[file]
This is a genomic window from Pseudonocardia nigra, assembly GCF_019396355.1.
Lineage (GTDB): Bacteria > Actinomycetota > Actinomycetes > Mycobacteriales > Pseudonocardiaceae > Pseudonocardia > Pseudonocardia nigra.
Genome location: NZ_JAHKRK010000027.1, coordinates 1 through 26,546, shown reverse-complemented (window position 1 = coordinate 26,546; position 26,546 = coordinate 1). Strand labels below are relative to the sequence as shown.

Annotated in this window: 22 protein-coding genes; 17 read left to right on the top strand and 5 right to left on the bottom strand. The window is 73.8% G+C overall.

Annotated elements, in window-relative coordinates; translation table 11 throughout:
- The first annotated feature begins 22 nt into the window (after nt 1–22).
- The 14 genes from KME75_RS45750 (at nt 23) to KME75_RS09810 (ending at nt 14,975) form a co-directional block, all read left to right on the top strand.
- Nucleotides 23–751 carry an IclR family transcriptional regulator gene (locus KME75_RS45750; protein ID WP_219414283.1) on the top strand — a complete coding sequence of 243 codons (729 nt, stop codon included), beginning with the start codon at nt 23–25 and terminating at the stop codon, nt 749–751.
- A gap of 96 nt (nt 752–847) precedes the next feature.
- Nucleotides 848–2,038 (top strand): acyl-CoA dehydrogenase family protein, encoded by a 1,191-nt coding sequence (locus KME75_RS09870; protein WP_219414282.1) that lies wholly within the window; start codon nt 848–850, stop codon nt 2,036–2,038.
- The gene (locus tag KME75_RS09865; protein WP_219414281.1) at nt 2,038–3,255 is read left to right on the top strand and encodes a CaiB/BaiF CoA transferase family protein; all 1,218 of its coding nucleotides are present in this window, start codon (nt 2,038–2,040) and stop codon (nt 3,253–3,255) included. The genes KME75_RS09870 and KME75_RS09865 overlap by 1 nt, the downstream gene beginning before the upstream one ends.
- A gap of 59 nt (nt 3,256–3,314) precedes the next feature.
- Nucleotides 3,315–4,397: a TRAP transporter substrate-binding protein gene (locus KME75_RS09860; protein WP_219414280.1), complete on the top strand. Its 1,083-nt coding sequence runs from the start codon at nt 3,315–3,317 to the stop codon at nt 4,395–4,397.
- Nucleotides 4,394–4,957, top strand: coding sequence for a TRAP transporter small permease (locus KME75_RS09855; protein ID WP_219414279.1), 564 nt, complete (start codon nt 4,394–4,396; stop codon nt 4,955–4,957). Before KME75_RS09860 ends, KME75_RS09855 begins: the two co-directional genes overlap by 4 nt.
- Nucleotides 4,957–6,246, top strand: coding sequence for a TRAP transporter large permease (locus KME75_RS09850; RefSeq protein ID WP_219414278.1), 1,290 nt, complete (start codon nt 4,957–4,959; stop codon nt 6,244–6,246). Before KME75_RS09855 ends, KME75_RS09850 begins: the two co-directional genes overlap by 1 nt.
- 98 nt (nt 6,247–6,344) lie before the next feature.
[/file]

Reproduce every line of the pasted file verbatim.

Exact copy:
This is a genomic window from Pseudonocardia nigra, assembly GCF_019396355.1.
Lineage (GTDB): Bacteria > Actinomycetota > Actinomycetes > Mycobacteriales > Pseudonocardiaceae > Pseudonocardia > Pseudonocardia nigra.
Genome location: NZ_JAHKRK010000027.1, coordinates 1 through 26,546, shown reverse-complemented (window position 1 = coordinate 26,546; position 26,546 = coordinate 1). Strand labels below are relative to the sequence as shown.

Annotated in this window: 22 protein-coding genes; 17 read left to right on the top strand and 5 right to left on the bottom strand. The window is 73.8% G+C overall.

Annotated elements, in window-relative coordinates; translation table 11 throughout:
- The first annotated feature begins 22 nt into the window (after nt 1–22).
- The 14 genes from KME75_RS45750 (at nt 23) to KME75_RS09810 (ending at nt 14,975) form a co-directional block, all read left to right on the top strand.
- Nucleotides 23–751 carry an IclR family transcriptional regulator gene (locus KME75_RS45750; protein ID WP_219414283.1) on the top strand — a complete coding sequence of 243 codons (729 nt, stop codon included), beginning with the start codon at nt 23–25 and terminating at the stop codon, nt 749–751.
- A gap of 96 nt (nt 752–847) precedes the next feature.
- Nucleotides 848–2,038 (top strand): acyl-CoA dehydrogenase family protein, encoded by a 1,191-nt coding sequence (locus KME75_RS09870; protein WP_219414282.1) that lies wholly within the window; start codon nt 848–850, stop codon nt 2,036–2,038.
- The gene (locus tag KME75_RS09865; protein WP_219414281.1) at nt 2,038–3,255 is read left to right on the top strand and encodes a CaiB/BaiF CoA transferase family protein; all 1,218 of its coding nucleotides are present in this window, start codon (nt 2,038–2,040) and stop codon (nt 3,253–3,255) included. The genes KME75_RS09870 and KME75_RS09865 overlap by 1 nt, the downstream gene beginning before the upstream one ends.
- A gap of 59 nt (nt 3,256–3,314) precedes the next feature.
- Nucleotides 3,315–4,397: a TRAP transporter substrate-binding protein gene (locus KME75_RS09860; protein WP_219414280.1), complete on the top strand. Its 1,083-nt coding sequence runs from the start codon at nt 3,315–3,317 to the stop codon at nt 4,395–4,397.
- Nucleotides 4,394–4,957, top strand: coding sequence for a TRAP transporter small permease (locus KME75_RS09855; protein ID WP_219414279.1), 564 nt, complete (start codon nt 4,394–4,396; stop codon nt 4,955–4,957). Before KME75_RS09860 ends, KME75_RS09855 begins: the two co-directional genes overlap by 4 nt.
- Nucleotides 4,957–6,246, top strand: coding sequence for a TRAP transporter large permease (locus KME75_RS09850; RefSeq protein ID WP_219414278.1), 1,290 nt, complete (start codon nt 4,957–4,959; stop codon nt 6,244–6,246). Before KME75_RS09855 ends, KME75_RS09850 begins: the two co-directional genes overlap by 1 nt.
- 98 nt (nt 6,247–6,344) lie before the next feature.